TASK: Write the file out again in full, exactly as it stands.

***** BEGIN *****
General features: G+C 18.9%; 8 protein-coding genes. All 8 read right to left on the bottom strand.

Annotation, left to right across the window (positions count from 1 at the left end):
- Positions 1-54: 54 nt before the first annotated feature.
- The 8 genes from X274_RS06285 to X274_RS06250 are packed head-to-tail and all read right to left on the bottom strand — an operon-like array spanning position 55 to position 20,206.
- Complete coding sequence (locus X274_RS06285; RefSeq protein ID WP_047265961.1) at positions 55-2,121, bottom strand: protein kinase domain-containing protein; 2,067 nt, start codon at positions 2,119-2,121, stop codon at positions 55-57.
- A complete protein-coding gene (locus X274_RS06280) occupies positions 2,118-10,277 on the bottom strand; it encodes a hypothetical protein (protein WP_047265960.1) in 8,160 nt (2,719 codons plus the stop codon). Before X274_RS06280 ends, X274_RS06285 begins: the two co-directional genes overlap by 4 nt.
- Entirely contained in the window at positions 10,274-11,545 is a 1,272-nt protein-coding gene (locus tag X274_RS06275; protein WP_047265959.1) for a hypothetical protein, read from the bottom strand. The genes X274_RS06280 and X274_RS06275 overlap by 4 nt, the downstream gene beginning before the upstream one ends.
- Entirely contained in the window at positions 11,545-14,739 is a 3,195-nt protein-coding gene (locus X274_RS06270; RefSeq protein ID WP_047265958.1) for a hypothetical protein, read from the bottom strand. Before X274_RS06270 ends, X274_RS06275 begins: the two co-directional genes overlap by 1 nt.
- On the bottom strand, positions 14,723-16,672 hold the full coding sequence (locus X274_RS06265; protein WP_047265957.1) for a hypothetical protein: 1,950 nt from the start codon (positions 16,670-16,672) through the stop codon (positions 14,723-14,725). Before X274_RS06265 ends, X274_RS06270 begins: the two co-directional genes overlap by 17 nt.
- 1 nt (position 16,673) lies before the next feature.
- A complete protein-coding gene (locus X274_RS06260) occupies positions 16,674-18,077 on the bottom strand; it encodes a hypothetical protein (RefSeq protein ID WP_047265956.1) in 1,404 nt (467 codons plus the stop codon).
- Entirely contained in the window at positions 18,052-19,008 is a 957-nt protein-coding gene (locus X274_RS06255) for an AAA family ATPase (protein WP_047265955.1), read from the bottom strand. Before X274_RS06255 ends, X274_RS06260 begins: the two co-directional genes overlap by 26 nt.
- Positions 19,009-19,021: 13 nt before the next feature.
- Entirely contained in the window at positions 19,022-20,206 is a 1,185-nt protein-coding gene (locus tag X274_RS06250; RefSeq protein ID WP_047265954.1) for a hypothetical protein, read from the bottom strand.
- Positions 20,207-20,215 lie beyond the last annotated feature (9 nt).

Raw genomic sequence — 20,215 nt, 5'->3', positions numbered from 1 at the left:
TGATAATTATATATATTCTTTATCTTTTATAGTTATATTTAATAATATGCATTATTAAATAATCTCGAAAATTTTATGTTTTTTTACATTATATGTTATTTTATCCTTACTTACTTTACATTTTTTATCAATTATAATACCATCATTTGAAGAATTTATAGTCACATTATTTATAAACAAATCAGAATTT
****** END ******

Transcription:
General features: G+C 18.9%; 8 protein-coding genes. All 8 read right to left on the bottom strand.

Annotation, left to right across the window (positions count from 1 at the left end):
- Positions 1-54: 54 nt before the first annotated feature.
- The 8 genes from X274_RS06285 to X274_RS06250 are packed head-to-tail and all read right to left on the bottom strand — an operon-like array spanning position 55 to position 20,206.
- Complete coding sequence (locus X274_RS06285; RefSeq protein ID WP_047265961.1) at positions 55-2,121, bottom strand: protein kinase domain-containing protein; 2,067 nt, start codon at positions 2,119-2,121, stop codon at positions 55-57.
- A complete protein-coding gene (locus X274_RS06280) occupies positions 2,118-10,277 on the bottom strand; it encodes a hypothetical protein (protein WP_047265960.1) in 8,160 nt (2,719 codons plus the stop codon). Before X274_RS06280 ends, X274_RS06285 begins: the two co-directional genes overlap by 4 nt.
- Entirely contained in the window at positions 10,274-11,545 is a 1,272-nt protein-coding gene (locus tag X274_RS06275; protein WP_047265959.1) for a hypothetical protein, read from the bottom strand. The genes X274_RS06280 and X274_RS06275 overlap by 4 nt, the downstream gene beginning before the upstream one ends.
- Entirely contained in the window at positions 11,545-14,739 is a 3,195-nt protein-coding gene (locus X274_RS06270; RefSeq protein ID WP_047265958.1) for a hypothetical protein, read from the bottom strand. Before X274_RS06270 ends, X274_RS06275 begins: the two co-directional genes overlap by 1 nt.
- On the bottom strand, positions 14,723-16,672 hold the full coding sequence (locus X274_RS06265; protein WP_047265957.1) for a hypothetical protein: 1,950 nt from the start codon (positions 16,670-16,672) through the stop codon (positions 14,723-14,725). Before X274_RS06265 ends, X274_RS06270 begins: the two co-directional genes overlap by 17 nt.
- 1 nt (position 16,673) lies before the next feature.
- A complete protein-coding gene (locus X274_RS06260) occupies positions 16,674-18,077 on the bottom strand; it encodes a hypothetical protein (RefSeq protein ID WP_047265956.1) in 1,404 nt (467 codons plus the stop codon).
- Entirely contained in the window at positions 18,052-19,008 is a 957-nt protein-coding gene (locus X274_RS06255) for an AAA family ATPase (protein WP_047265955.1), read from the bottom strand. Before X274_RS06255 ends, X274_RS06260 begins: the two co-directional genes overlap by 26 nt.
- Positions 19,009-19,021: 13 nt before the next feature.
- Entirely contained in the window at positions 19,022-20,206 is a 1,185-nt protein-coding gene (locus tag X274_RS06250; RefSeq protein ID WP_047265954.1) for a hypothetical protein, read from the bottom strand.
- Positions 20,207-20,215 lie beyond the last annotated feature (9 nt).

Raw genomic sequence — 20,215 nt, 5'->3', positions numbered from 1 at the left:
TGATAATTATATATATTCTTTATCTTTTATAGTTATATTTAATAATATGCATTATTAAATAATCTCGAAAATTTTATGTTTTTTTACATTATATGTTATTTTATCCTTACTTACTTTACATTTTTTATCAATTATAATACCATCATTTGAAGAATTTATAGTCACATTATTTATAAACAAATCAGAATTT